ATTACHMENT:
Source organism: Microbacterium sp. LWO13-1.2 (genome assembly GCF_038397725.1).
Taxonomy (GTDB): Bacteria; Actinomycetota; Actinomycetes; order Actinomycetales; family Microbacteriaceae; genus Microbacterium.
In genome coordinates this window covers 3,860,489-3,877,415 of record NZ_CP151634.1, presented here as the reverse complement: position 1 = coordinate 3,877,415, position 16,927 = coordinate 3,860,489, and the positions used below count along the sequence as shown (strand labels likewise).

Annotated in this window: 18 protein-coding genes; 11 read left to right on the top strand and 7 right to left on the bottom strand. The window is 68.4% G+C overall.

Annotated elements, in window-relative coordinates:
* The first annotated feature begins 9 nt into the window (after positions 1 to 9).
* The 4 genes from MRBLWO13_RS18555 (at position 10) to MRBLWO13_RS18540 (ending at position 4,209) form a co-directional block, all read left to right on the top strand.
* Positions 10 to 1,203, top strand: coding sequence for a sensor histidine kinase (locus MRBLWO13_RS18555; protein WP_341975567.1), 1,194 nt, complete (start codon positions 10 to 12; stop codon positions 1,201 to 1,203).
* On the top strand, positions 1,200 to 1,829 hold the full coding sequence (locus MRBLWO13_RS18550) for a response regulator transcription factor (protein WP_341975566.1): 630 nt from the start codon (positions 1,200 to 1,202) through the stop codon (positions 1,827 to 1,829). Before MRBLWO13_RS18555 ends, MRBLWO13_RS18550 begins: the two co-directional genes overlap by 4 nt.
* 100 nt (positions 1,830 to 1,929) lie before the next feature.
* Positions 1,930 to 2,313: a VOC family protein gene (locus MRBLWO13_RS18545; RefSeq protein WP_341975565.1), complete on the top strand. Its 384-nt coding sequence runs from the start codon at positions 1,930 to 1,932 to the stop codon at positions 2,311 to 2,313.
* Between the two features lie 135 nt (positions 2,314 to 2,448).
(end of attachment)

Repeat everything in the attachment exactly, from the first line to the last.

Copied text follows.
Source organism: Microbacterium sp. LWO13-1.2 (genome assembly GCF_038397725.1).
Taxonomy (GTDB): Bacteria; Actinomycetota; Actinomycetes; order Actinomycetales; family Microbacteriaceae; genus Microbacterium.
In genome coordinates this window covers 3,860,489-3,877,415 of record NZ_CP151634.1, presented here as the reverse complement: position 1 = coordinate 3,877,415, position 16,927 = coordinate 3,860,489, and the positions used below count along the sequence as shown (strand labels likewise).

Annotated in this window: 18 protein-coding genes; 11 read left to right on the top strand and 7 right to left on the bottom strand. The window is 68.4% G+C overall.

Annotated elements, in window-relative coordinates:
* The first annotated feature begins 9 nt into the window (after positions 1 to 9).
* The 4 genes from MRBLWO13_RS18555 (at position 10) to MRBLWO13_RS18540 (ending at position 4,209) form a co-directional block, all read left to right on the top strand.
* Positions 10 to 1,203, top strand: coding sequence for a sensor histidine kinase (locus MRBLWO13_RS18555; protein WP_341975567.1), 1,194 nt, complete (start codon positions 10 to 12; stop codon positions 1,201 to 1,203).
* On the top strand, positions 1,200 to 1,829 hold the full coding sequence (locus MRBLWO13_RS18550) for a response regulator transcription factor (protein WP_341975566.1): 630 nt from the start codon (positions 1,200 to 1,202) through the stop codon (positions 1,827 to 1,829). Before MRBLWO13_RS18555 ends, MRBLWO13_RS18550 begins: the two co-directional genes overlap by 4 nt.
* 100 nt (positions 1,830 to 1,929) lie before the next feature.
* Positions 1,930 to 2,313: a VOC family protein gene (locus MRBLWO13_RS18545; RefSeq protein WP_341975565.1), complete on the top strand. Its 384-nt coding sequence runs from the start codon at positions 1,930 to 1,932 to the stop codon at positions 2,311 to 2,313.
* Between the two features lie 135 nt (positions 2,314 to 2,448).